February 13, 2019

Video traffic is going to be, if not already, the dominant component of the global Internet traffic. It was reported a few months back that traffic from Netflix alone constituted about 20% of the US Internet traffic. In this article, we want to discuss the performance aspects of video applications, video on-demand or video streaming to homes in particular. Other applications such as video conferencing and video file download are good topics for future discussions.

YouTube and Netflix movie on-demand are good examples of VOD or streaming video services. The videos are watched on many devices like PCs/laptops, tablets, smartphones, and smart TVs (or TVs equipped with an external streaming device such as Google TV or Roku).

Video streaming, contrary to the popular assumption, uses the TCP/IP not the UDP/IP protocol. That means the video/audio bits are delivered error-free and in exact sequence (means no communication degradation in transit). If one is watching a 10-minute video clip, the initial packets that are delivered are buffered for a short amount of time (say 30 seconds) and the playing of the video is delayed by that amount. Once the video starts playing, the remaining packets of the video clip are delivered continuously in the background and will keep replenishing the screen. Thus the displaying of the video will be smooth after the initial pause giving the effect of almost being in real-time. Well, let us say most of the time, assuming the network bandwidth and quality are fully adequate.

Many times, the network quality may not be up to par. The bandwidth may vary and get reduced during the playing or there may be packet losses. When the network behaves such, there may not be new bits available for display as they are still arriving slowly or in the process of being retransmitted. A pause status/icon (informing “still loading”) will be shown on the screen till fresh bits become available to be displayed. This pausing may happen for a very short period of time if the connection is randomly degraded for a very brief amount of time. If this condition happens once or twice depending on the total duration of the video stream (say more than 5 minutes), then there is no impact on the user experience.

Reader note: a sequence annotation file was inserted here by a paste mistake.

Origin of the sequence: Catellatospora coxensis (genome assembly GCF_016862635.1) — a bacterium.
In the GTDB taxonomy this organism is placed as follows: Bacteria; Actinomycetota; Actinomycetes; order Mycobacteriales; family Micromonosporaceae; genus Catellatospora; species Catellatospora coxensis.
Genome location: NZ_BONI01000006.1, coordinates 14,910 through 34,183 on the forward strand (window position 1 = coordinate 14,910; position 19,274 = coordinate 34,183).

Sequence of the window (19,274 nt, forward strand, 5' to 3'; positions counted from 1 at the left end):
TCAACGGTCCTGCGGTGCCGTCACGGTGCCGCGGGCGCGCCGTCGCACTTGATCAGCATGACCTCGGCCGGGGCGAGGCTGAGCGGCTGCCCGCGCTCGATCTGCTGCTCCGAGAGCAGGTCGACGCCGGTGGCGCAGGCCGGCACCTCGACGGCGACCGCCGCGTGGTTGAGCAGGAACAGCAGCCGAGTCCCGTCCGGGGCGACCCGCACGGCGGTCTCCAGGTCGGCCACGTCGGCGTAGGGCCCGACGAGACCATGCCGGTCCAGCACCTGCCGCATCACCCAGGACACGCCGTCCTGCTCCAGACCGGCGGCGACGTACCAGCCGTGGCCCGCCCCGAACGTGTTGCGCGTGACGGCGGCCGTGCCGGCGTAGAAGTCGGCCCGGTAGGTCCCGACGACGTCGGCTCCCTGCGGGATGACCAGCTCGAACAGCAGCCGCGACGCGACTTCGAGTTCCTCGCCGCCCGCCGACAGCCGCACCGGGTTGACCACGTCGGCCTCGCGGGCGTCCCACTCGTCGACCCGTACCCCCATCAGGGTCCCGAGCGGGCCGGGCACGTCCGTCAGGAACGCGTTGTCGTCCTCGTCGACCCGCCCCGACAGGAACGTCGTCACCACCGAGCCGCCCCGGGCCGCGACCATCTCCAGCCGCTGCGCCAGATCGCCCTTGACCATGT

On the other hand, if one is watching a one-hour video and the network connection is consistently slow or of bad quality, then there will be multiple hiccups during that hour and it is no fun to watch such a video -the user experience takes a definite hit.

I experienced this phenomenon myself recently. I watch old TV shows on Netflix fairly regularly between 9 pm to 11 pm. I never had any user experience issues for the first six-months of this year – perfect rendition. Lately, however, the video pauses not once but several times – I had to almost give up watching these shows. These shows are about 45-minutes long and the total file sizes are about 700 Gbytes. My Internet services are currently provided by Comcast via the cable modem. I generally get download speeds in the range of 4 Mb/s to 10 Mb/s.

Unlike fiber to home, Internet delivered via cable is still shared by many homes in the community. The available bandwidth might drop to the lower end of the range during the prime time or hours of heavy Internet usage. There may be packet losses because of contention. The investigation as to why there is so much stuttering of the video at that time is still inconclusive and needs further study.

Another thing to note here is that in the Application Performance Management (APM) world we have the response time metric for assessing the performance of an interactive App. But for VOD, we know what a bad user experience is but we don’t have a standard way of measuring the user experience. This metric should incorporate factors such as the initial amount of delay and the number of pauses (and their duration) encountered during the video delivery.